Stolen dinos, giant spiders and burnt jackets: A look at memorable Canadian public art fiascos


A recent dino-napping in Ottawa’s Chinatown was just the latest in a string of incidents that had people in Canada’s capital astir about public art.

Three people yanked a cartoonish purple dinosaur statue, part of a four-month-old art installation, off the sidewalk in late June.

They returned the hostage this past week after police got involved, but other pieces of the Chinatown BIA’s “selfie station” project have also been subject to neighbourhood torment — like a yellow dino that disappeared earlier this year.

Pandas have gone missing, too, and Logger Vick, a character from the popular Chinese cartoon Boonie Bears, has been beheaded.

The dinosaur crime saga came as Ottawans were squawking about a new National Capital Commission art installation made of torn-up tires.

The piece, called When Rubber Meets Road, portrays a large crow that symbolizes roadkill.

But is Ottawa really cornering the market on the country’s zaniest public art — or the most unusual reactions to it?

Here’s a look at some of the most memorable times Canadian public art caused a fuss in recent years.


A giant metallic spider appeared under an East Vancouver overpass in March.

The city was quick to label the artwork depicting a spider as “unsanctioned” and looked to remove it from under the high-traffic bridge, saying the spider terrified commuters.

The arachnid’s creator, artist Junko Playtime, went on a social-media campaign to “help save spidey!”

By then, the artwork had gathered lots of attention and public support.

In April, Vancouver Coun. Peter Meiszner, who was interviewed by the BBC about the spider controversy, announced the city would leave the artwork called “Phobia” in place temporarily.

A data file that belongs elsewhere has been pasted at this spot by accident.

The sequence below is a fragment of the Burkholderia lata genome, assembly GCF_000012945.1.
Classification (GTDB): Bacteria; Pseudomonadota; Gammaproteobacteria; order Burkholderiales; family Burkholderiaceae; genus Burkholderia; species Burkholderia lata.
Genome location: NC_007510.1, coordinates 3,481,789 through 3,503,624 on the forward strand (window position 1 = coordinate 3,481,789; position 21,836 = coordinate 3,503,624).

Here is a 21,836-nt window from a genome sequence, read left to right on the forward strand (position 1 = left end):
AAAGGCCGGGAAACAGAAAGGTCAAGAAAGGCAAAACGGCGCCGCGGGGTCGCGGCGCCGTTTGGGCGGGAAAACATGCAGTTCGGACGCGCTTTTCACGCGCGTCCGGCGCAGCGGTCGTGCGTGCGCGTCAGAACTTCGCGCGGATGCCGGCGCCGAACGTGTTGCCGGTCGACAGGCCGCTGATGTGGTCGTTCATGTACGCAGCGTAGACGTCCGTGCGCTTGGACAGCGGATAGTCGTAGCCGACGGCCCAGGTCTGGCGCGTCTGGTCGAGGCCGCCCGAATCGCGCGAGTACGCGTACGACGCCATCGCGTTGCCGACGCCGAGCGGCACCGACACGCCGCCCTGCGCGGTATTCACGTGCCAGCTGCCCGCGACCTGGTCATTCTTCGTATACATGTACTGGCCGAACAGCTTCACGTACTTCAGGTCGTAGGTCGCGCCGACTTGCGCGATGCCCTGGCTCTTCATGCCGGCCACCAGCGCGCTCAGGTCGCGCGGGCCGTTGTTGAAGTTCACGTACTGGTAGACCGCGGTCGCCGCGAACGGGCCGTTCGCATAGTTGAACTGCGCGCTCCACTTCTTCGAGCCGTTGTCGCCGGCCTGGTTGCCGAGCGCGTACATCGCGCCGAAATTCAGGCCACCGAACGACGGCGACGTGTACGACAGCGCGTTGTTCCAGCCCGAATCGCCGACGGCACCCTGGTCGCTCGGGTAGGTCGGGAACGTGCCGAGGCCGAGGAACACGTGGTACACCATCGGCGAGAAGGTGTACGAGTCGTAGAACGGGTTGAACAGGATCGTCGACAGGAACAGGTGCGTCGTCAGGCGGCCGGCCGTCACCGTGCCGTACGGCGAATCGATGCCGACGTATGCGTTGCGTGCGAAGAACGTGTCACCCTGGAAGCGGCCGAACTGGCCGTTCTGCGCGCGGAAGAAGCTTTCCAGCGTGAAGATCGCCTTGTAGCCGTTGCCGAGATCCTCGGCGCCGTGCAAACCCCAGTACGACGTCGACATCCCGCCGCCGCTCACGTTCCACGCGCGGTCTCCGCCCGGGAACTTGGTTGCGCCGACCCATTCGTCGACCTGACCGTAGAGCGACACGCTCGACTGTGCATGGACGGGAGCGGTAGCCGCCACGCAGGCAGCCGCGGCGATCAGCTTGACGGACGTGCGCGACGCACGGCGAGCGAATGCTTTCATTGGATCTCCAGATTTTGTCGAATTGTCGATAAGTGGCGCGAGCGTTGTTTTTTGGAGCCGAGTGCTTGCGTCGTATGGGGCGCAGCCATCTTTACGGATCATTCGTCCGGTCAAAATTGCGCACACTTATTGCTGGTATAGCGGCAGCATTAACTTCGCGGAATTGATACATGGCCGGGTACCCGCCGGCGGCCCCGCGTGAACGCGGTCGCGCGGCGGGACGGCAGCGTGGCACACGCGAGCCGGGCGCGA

A 26-year-old man got trapped in Edmonton’s Talus Dome after climbing the display and falling through an opening in April.

Wakeem Courtoreille was stuck inside the public art installation made up of over 1,000 metal balls for around an hour and a half until firefighters rescued him.

He told media that he “just wanted to go on an adventure.”

After he attempted to climb out of the sculpture three times, firefighters were forced to use the “Jaws of Life” — a rescue tool typically used in extracting people in car crashes.

Courtoreille was later arrested and charged with mischief over $5,000.


It’s hard to miss the 25-foot-tall statue of a of a creepy white-collar man grasping a skyscraping condominium tower.

The art piece was installed in 2019 outside — you guessed it — a Toronto condo building on St. Clair West Avenue.

It sparked plenty of conversation among Torontonians searching for deeper meaning. Was it a visual representation of the zoning variance under Ontario’s Planning Act that is offered to developers in exchange for community benefits such as public art?

Or was it a metaphor for “a certain class’s dominance over the society that is supposed to be diverse and multicultural,” as one Twitter user posited not long after its installation?

For some, it was just plain ugly.


Halifax’s infamous “Wave” has long been treated like more of a jungle-gym than a public art display.

A sign in front of the sculpture reading “please do not climb on the wave” is often disregarded, with kids climbing the waterfront sculpture and sliding back down its smooth surface.

A 2013 petition created by resident Ian Palmer, who came to be known as “Wave Dad,” urged the municipal government to add safety measures to the two-metre tall structure.

The plea went viral and sparked strong reaction, with many criticizing .wavedad on Twitter for wanting the alterations.

Despite the controversy, the wave remains unaltered — and is still used as a slide.


A woman’s coat was burned by Calgary’s “Wishing Well” art display in 2013 while she stood adjacent to the reflective structure.

The $600,000 stainless steel sculpture, similar to Chicago’s infamous “The Bean,” set Nimrodel Donahue’s garment ablaze, the Calgary Herald reported in 2014.

The piece was stored in a warehouse and covered in heat-sealed plastic until last year, for what were described as safety reasons.

The heat-seeking structure was then reinstalled on a shadier Calgary corner.

City officials asserted that it wouldn’t burn onlookers this time around due to a non-reflective coating added to its interior.


This report by The Canadian Press was first published July 8, 2023.


This story was produced with the financial assistance of the Meta and Canadian Press News Fellowship. 

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